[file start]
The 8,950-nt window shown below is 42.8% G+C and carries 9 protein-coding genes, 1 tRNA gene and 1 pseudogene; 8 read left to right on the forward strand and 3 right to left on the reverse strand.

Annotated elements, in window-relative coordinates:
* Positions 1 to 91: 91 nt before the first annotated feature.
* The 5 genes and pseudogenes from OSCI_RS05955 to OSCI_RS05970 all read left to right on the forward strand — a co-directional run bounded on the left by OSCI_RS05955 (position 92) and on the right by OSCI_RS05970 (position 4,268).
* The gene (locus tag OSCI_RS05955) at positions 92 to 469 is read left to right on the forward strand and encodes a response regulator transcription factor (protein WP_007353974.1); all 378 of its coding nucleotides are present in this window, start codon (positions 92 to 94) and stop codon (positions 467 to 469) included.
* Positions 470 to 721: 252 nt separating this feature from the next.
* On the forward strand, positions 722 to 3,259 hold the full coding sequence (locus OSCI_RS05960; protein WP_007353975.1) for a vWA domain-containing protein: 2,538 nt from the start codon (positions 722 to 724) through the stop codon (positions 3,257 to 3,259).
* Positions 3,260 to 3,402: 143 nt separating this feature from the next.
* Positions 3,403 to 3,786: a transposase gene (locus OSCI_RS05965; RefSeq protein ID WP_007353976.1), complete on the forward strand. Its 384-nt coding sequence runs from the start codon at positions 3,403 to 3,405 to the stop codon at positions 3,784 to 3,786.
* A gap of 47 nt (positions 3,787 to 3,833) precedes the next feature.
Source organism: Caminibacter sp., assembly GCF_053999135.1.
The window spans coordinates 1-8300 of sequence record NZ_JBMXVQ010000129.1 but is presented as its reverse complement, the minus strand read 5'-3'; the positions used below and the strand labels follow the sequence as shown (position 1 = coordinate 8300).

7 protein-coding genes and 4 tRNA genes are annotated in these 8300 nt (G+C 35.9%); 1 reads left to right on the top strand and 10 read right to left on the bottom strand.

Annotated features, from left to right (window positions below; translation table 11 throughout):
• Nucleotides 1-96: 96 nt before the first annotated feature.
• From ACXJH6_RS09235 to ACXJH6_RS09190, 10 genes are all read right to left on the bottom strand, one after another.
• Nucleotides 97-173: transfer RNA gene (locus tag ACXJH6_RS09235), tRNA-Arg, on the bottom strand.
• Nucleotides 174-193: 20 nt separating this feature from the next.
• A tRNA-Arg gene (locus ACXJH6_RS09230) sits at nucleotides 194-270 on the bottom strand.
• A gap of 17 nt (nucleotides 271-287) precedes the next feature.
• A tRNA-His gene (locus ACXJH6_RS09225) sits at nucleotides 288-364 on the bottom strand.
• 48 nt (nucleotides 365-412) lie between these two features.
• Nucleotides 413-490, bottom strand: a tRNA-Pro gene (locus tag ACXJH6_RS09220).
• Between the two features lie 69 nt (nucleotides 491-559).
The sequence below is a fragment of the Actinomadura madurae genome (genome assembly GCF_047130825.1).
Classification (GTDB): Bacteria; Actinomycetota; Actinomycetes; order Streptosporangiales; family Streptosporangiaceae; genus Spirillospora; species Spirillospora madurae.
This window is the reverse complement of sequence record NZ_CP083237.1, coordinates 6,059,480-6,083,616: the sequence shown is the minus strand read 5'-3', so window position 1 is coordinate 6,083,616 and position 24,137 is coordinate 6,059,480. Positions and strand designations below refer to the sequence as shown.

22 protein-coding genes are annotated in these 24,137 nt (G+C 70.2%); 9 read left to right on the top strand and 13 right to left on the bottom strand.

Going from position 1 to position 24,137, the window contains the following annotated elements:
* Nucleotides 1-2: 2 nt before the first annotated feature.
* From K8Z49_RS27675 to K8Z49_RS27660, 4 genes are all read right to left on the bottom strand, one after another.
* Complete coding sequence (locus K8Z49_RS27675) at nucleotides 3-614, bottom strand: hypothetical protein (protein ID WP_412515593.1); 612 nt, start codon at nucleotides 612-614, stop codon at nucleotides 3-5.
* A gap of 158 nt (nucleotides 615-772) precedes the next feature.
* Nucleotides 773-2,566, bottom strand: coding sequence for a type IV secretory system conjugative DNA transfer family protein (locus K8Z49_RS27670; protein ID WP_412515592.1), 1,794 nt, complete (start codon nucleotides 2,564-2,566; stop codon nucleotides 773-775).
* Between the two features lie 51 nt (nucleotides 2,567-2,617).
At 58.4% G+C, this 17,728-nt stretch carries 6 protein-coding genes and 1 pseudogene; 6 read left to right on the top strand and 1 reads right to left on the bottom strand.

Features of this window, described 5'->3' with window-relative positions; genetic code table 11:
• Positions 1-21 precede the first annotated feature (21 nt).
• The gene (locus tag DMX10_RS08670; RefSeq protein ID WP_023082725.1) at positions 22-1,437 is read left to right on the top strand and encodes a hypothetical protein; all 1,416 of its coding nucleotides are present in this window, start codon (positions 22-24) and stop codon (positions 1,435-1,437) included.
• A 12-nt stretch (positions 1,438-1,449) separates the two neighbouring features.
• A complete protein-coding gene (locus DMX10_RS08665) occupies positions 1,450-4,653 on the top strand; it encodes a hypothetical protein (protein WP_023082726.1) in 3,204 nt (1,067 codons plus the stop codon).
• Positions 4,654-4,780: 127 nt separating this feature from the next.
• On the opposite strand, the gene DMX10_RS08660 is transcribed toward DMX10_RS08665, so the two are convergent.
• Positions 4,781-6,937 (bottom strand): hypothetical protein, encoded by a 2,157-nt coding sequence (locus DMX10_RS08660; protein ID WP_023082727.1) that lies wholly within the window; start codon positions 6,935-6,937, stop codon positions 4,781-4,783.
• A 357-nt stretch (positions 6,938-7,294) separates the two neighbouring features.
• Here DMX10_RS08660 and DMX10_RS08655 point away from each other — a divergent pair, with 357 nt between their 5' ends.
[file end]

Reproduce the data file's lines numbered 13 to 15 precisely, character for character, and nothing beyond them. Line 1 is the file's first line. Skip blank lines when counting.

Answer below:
7 protein-coding genes and 4 tRNA genes are annotated in these 8300 nt (G+C 35.9%); 1 reads left to right on the top strand and 10 read right to left on the bottom strand.

Annotated features, from left to right (window positions below; translation table 11 throughout):
• Nucleotides 1-96: 96 nt before the first annotated feature.